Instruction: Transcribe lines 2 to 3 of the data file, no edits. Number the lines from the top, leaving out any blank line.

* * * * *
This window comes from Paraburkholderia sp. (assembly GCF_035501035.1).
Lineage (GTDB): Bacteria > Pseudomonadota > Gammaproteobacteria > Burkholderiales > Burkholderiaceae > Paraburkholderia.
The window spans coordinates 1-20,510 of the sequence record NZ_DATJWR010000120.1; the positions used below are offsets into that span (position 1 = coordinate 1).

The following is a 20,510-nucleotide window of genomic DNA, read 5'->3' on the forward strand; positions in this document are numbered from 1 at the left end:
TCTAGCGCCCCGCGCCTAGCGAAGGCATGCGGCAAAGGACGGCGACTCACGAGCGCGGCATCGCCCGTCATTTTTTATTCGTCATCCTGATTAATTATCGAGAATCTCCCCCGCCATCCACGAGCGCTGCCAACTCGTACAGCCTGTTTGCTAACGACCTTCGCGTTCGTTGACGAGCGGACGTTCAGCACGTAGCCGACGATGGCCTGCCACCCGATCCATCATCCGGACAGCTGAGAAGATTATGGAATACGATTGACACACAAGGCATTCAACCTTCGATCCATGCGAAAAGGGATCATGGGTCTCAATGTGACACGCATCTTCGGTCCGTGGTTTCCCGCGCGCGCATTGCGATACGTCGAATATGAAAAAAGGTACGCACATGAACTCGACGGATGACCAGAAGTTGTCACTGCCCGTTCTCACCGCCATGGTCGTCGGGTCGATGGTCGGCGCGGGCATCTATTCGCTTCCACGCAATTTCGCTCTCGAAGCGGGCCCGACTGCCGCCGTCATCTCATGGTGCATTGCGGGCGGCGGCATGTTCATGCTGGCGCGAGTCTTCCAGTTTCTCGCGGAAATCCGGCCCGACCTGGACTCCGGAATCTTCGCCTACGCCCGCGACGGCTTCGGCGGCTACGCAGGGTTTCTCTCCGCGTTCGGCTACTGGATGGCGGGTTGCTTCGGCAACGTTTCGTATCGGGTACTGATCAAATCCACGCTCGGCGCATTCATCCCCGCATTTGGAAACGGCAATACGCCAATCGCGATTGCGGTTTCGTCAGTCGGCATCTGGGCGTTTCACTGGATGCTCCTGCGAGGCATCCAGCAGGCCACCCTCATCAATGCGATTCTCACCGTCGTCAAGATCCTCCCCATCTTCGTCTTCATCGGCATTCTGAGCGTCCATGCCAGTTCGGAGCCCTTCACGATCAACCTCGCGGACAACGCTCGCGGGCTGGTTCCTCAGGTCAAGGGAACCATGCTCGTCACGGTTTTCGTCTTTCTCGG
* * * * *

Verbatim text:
Lineage (GTDB): Bacteria > Pseudomonadota > Gammaproteobacteria > Burkholderiales > Burkholderiaceae > Paraburkholderia.
The window spans coordinates 1-20,510 of the sequence record NZ_DATJWR010000120.1; the positions used below are offsets into that span (position 1 = coordinate 1).